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Sopheasett & Chbap

Khmer Proverbs & Didactic Code 

I like using proverbs and sayings in conversations or discussions where possible. They help me to express what I need to say in a short and concise way. I also find it to be a better way to get my message across without being worried that I might offend people when trying to explain, suggest, remind, warn or even giving advice. Why? It is because almost everyone in Cambodia knows and accepts that proverbs and sayings were written and passed down to us through many generations by our ancestors and wise men as social rules. They are intended to guide, warn and teach us to follow in order that we can have a better life and live together in harmony. Proverbs and sayings contain moral and civic codes on how to behave, to avoid pitfalls, to approach difficulties and to resolve common problems in our daily life. 

Proverbs and Sayings

Gourd_Water_Containers_-_thumbnail

Gourd Water Containers

Some proverbs have literal meanings, i.e. Cheh pi rean, mian pi rork’ or 'gaining knowledge from studying, and getting rich from hard work'. Some are metaphors, i.e. ‘Ngoeuy skork, aon dak kroap’ or ''the immature rice stalk stands erect, while the mature stalk bends over'.  Others are considered to be the predictions of the Buddha, i.e. Klauk lik, ambaeng ondaet’ or 'when the hollow dried gourd sinks, the broken glass floats'. I will try to interpret these proverbs in detail later. 

Sources
Proverbs are mainly presented in everyday language but sometimes feature rhymes and rhythms. The images used in the proverbs are drawn either from experience and wisdom in everyday life involving humans, animals and nature around us; or from folktales, novels, chbaps (moral and civic codes) and Buddhist teaching. The aim is to make them familiar, recognisable, simple and easy to understand and to remember. 

Types
Before attempting to interpret (where possible, with a story as an illustration) some of the proverbs and sayings I would like to divide into five categories: 

 

  1.  Respect of traditions with regard to family and interpersonal relationships – i.e.

         Proverb: ‘Samnab yaung dey, srey yaung proh’
        (Rice seedling raises the soil, a woman supports her man)

         Saying: ‘Chaol sach, sra-var chha-oeung’
        (Throwing away meat, grabbing bone)

             Saying: 'Srey Kanh-cheu thluh'
              (A woman with holes in her basket)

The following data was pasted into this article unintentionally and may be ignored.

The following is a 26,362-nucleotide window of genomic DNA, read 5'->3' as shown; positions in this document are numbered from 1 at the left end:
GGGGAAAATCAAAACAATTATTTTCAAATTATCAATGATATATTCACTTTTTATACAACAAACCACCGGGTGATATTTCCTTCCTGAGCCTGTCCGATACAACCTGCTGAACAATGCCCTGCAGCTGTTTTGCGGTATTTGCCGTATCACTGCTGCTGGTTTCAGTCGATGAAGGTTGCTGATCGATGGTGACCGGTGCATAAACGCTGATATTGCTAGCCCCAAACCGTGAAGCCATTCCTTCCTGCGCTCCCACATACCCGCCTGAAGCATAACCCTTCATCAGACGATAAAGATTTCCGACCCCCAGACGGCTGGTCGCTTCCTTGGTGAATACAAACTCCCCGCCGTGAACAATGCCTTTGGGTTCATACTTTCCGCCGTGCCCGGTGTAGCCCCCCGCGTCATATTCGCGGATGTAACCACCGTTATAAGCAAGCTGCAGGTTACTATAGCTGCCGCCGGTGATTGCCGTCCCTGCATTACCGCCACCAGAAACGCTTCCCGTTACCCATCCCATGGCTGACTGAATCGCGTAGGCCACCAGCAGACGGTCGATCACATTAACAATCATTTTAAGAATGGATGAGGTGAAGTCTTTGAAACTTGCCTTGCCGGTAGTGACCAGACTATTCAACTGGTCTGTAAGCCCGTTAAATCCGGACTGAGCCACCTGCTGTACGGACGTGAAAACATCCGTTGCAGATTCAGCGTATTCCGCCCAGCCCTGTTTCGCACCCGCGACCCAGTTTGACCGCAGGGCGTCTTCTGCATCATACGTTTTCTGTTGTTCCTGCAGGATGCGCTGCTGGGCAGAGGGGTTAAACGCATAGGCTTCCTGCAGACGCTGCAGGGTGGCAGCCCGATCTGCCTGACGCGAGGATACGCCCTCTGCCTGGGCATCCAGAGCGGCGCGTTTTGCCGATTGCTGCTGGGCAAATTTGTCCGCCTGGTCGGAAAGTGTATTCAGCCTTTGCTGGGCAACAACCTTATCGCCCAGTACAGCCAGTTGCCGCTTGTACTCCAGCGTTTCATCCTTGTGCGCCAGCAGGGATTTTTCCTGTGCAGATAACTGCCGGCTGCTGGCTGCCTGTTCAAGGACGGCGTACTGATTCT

Proverb: 'Tork tork penh bampong, chhong chhong kampub orh’
              (Drop by drop the pot filled, pouring carelessly leaves the pot empty)           Read illustrating story ...       

   2.   Encouragement of good personal qualities

  •    3.   Warning of problems ahead
  •    4.   Business interaction and general behaviour towards work
  •    5.   Buddhist teaching and Chbap (didactic codes)

 

Relevance and Practicality
In an ever changing world, most of the proverbs are still surprisingly relevant whilst some are not. I find a few to be out-of-date. For example, those that teach resistance to change, if believed in and followed would hinder socio-cultural development and progress – i.e. two proverbs below:

     ‘chanh chia preah, chneah chia mia' (Losing is divine, winning is evil)
     ‘Proh chia meas, srey chia kra-nat’ (Men are gold, women are cloth)
      (I will elaborate on these later) 

Ambiguity
Some of them can be ambiguous. Depending on the area of Cambodia, their interpretation can differ to some extent. On the other end of the scale, it could be from being a negative to a positive connotation. For example:  

 

     ‘Chih krabey chamlorng phok’ (Riding a buffalo to cross a muddy soil)

In Cambodia, a buffalo is used to plough the field. Although, kids can be seen riding it playfully in the field, a buffalo has never been used as a form of personal transportation like a horse or a donkey. So, riding a buffalo is definitely an unusual practice.

The first interpretation would be: ‘When needs be, why not use resources available at your disposal to resolve your problems or difficulties’ – a good advice.  

On the other hand, if I describe a Mr A that ‘he has ridden a buffalo to cross a muddy soil’, it would mean that he has taken advantage of someone. To give you a concrete example, there was a Mr Smith who was in between jobs and had nowhere to stay. He met a Ms B who owned a flat. He asked her out and eventually married her just to be able to share her flat. As he did not love her, once he found a job and could afford a room, he left her. A very bad Mr A. He could have asked Ms B to let him use the flat and promise to pay the rent when he's got a job instead of 'leading her up the garden path' and broke her heart.  

So, we normally say: DO NOT 'ride a buffalo to cross a muddy soil’ as a warning advice.  


Chbap (Didactic Code / Code of Practice)

Alongside folktales, we have 'chbap' - a morally instructive set of codes which were mostly told at pagodas or at religious ceremonies, and taught at school. Unlike folktales, they were told in 'Kam-narb' - in verse (a well-defined poetic pattern with rhythm and rhyme). The act of reciting those chbaps is called 'smaut' a type of chanting without music. A few chbaps that I can remember from my days as a high school teacher are:

- chbap kaun chav, moral and civics code for children and grandchildren
- chbap srey, moral and civics code for women. This one in particular was often passed on at home from mother to daughter or from grandmother to granddaughter.
- chbap proh, moral and civics code for men
- chbap peak chah, ancient advice
- chbap ke kal, code for safekeeping of the heritage
- chbap Kram, code of etiquette
- chbap Krom-Ngouy, code for behaviour in general, written by Mr Ngouy - a Khmer wiseman. 
  

 

 (I will elaborate on this 'Chhap' soon ...)